Black History is not just an acknowledgement of the past, but a commitment to the future
Carter G. Woodson – known as the “father of Black History” – created the celebration of Black accomplishment in 1926. At the time as it is today, Americans celebrated commemorative dates in our history as well as beloved leader’s birthdays. Carter G. Woodson placed Black History Month in February because it originally coincides with the birthdates of both Abraham Lincoln and Fredrick Douglas. He recognized the impact and the power that comes from knowing and furthering the causes of what our “forebears have accomplished.”
Black History Month was first recognized nationally in a speech by President Gerald Ford in 1976. In that speech, he challenged America to “seize the opportunity to honor the too-often neglected accomplishments of Black Americans in every area of endeavor throughout our history.”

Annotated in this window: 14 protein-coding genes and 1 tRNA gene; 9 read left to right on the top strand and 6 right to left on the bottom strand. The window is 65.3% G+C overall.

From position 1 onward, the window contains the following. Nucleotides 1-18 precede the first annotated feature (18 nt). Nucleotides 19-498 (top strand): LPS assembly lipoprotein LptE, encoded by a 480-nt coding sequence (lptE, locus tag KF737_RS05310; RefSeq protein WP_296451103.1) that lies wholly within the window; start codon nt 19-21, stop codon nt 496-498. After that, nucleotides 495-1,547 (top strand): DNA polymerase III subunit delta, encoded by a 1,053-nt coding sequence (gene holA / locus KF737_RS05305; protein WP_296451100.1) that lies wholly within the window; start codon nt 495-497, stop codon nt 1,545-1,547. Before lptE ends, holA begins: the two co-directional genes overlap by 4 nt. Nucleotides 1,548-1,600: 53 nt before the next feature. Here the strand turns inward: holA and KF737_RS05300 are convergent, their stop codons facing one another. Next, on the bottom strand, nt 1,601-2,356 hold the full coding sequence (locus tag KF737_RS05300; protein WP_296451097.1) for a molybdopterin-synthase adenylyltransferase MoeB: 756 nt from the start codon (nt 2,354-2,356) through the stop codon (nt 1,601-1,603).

In 1986, Congress passed “National Black History Month” into law with the goal of bringing awareness to the Black struggle for freedom.
Now, celebrating Black History is not just an acknowledgement of the past, but a commitment to the future. Black history is American history. Understanding past barriers to progress for marginalized individuals, specifically people of color, helps us better recognize systems that still produce discriminatory practices and disparate outcomes. Knowing Black History not only helps us recognize these systems, it also makes clear that these systems affect more than just the marginalized and people of color. Systems of racism and oppression hurt us all.